Robert Raleigh is helping underserved youth build successful careers as technology professionals in the software/IT industries. Robert is a front-end web developer, and the executive director of Log Camp, a nonprofit 501(c)(3) providing technology-focused career-and-technical education for low-income youth, and youth from communities of color. Log Camp's Tech Works Youth Developer Academy and after-school enrichment programming have created a diverse youth talent pipeline. Log Camp works with corporate, nonprofit, government, and educational partners to increase diversity and equitable access to technology, coding, and computer science education for youth in the Portland metro region. Robert is an Alaskan Native (Tlingit), a first-generation college graduate, and a former foster-child. In the past, Robert has worked for the Corvallis Chamber of Commerce, Technology Association of Oregon, and Oregon Health Sciences University. Robert is an active member of the NAYA Family Center Community Leaders Council, and the Portland City Club. Twitter: @RobertGRaleigh

Jennifer Cazares, better known as "Yenni," identifies as a vessel for social change. As a non-binary Queer [email protected], Yenni began the journey in activism at the ripe age of 15 when after taking over the high school Key Club was able to enlist over 70 active volunteers in community events. Despite leaving high school on the suspicion of a queer identity and experiencing fear of coming out due to a [email protected] upbringing, Yenni made it to engineering school in Oregon where due to the lack of support for diversity Yenni was pushed out. Having dedicated the last decade to positive youth development in various arenas of the youth empowerment movement with organizations such as Altamed, Six Rivers Planned Parenthood, ChickTech, Northwest Youth Corps, and currently with LULAC Vancouver. Yenni looks forward to creating change through the power of education and technology. Lover of the outdoors and all things living. "Dropping knowledge and love everywhere I go." (Pronouns: Yenni)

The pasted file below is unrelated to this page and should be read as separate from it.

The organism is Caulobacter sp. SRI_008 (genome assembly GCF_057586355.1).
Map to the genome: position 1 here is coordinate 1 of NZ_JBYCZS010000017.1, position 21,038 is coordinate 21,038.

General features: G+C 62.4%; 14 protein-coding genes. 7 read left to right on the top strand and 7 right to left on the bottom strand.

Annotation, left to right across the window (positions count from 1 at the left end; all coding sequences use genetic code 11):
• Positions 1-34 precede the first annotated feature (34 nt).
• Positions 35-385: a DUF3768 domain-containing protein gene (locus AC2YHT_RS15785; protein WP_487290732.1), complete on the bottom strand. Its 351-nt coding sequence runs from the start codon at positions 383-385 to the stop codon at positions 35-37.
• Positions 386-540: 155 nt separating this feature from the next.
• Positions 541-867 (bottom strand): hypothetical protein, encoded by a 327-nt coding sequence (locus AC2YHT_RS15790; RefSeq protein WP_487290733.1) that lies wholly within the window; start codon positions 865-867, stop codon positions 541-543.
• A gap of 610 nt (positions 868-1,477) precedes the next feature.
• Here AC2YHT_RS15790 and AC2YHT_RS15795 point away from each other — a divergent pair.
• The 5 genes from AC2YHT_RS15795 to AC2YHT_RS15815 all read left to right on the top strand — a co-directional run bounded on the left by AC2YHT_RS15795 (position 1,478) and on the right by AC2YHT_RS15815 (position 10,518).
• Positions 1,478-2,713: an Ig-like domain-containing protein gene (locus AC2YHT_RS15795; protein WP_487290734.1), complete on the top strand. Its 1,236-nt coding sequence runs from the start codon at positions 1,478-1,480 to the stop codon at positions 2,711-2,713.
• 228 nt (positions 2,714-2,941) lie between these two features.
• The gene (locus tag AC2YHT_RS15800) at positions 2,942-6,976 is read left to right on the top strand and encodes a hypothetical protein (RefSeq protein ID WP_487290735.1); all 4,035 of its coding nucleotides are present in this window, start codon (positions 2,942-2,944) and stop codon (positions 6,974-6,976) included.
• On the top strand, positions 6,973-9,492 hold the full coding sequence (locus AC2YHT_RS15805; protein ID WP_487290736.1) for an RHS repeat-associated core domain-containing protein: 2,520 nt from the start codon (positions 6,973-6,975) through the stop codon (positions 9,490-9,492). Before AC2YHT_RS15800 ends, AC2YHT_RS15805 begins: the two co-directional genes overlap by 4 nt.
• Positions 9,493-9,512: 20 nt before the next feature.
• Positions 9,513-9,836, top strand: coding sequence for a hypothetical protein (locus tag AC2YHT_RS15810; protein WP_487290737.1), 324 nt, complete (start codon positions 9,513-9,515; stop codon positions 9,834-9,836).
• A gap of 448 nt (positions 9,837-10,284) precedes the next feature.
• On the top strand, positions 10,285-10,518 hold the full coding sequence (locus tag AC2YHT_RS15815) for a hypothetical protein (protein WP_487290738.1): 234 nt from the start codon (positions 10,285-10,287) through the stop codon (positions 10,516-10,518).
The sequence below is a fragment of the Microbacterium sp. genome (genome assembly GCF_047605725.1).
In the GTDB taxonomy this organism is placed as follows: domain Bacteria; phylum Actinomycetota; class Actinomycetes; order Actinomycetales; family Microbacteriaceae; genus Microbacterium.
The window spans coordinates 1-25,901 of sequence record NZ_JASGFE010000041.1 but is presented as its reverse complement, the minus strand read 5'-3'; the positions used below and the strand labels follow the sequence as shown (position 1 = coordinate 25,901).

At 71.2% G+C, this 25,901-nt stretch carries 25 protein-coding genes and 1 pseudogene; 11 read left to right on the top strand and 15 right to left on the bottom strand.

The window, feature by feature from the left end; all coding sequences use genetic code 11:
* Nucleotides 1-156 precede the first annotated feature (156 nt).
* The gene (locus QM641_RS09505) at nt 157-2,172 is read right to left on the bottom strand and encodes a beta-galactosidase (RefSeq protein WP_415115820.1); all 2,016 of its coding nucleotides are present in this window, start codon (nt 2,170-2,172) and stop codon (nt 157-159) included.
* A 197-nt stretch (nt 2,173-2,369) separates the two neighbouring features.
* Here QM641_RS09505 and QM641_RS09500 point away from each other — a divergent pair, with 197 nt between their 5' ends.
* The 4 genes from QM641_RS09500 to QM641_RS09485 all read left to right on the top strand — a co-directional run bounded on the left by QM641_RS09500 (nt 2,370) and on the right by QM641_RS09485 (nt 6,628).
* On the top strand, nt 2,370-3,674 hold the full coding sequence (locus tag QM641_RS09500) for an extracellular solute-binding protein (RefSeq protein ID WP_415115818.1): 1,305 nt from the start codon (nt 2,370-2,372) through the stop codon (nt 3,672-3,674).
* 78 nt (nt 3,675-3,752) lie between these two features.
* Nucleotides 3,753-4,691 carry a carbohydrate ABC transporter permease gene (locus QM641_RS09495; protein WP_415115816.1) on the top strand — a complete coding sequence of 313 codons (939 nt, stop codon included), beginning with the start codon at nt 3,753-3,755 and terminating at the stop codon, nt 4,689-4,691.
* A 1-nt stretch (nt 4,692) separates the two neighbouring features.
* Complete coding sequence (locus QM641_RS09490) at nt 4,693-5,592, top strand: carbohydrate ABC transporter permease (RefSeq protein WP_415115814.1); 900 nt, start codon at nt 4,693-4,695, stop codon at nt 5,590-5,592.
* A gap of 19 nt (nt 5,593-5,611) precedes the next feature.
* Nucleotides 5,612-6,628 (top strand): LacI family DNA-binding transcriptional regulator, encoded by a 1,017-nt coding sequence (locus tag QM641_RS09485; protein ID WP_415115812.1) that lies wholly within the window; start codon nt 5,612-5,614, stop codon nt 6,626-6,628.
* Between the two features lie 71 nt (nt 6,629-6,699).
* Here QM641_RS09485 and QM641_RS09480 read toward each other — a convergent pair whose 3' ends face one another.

TWITTER

Event: Use the #pdxt4g hashtag, and/or mention @PDXTech4Good
Presenters: @capnleela @jewifer @RobertGRaleigh
Venue host: @idealist
Sponsors: @NTENorg and @NetSquared

AGENDA

Networking and refreshments: 6pm-6:30pm
Presentation: 6:30pm-7:30pm
Q&A: 7:30pm-8pm

WHAT YOU'LL GET OUT OF PDXTECH4GOOD EVENTS

Nonprofit staffers will find a friendly, welcoming atmosphere for those not experienced with technology, and many chances to ask questions of tech-experienced nonprofits and experts.

Techies will find opportunities to hear the real-world stories of nonprofit clients, and put their own expertise to social good — as well as the potential for lasting relationships (be they paid or volunteer) with leading organizations in our community.

Activists and community organizers will see and be given the chance to present on successful uses of technology for social change. We'll explore how technology can help support activism and where activism can push it forward.

Website
Tuesday
Feb 2, 2016
Designing for Diversity
Portland Development Commission

"In diversity there is beauty and there is strength." - Maya Angelou

Design has the power to permeate every product, moment, and solution in our lives.

At the same time, diversity of thought leads to innovations in design that have the power to transform everyday life.

The question is, how do we design products, services & environments that reflect a diversity of experiences and perspectives, which are shaped by things like race, ethnicity, gender, age, sexual identity, ability/disability and location, among other factors?

Please join us and our incredible panel of diversity, design + technology leaders, as we seek to address what diversity means, not only in the world of design and technology, but in the world at large.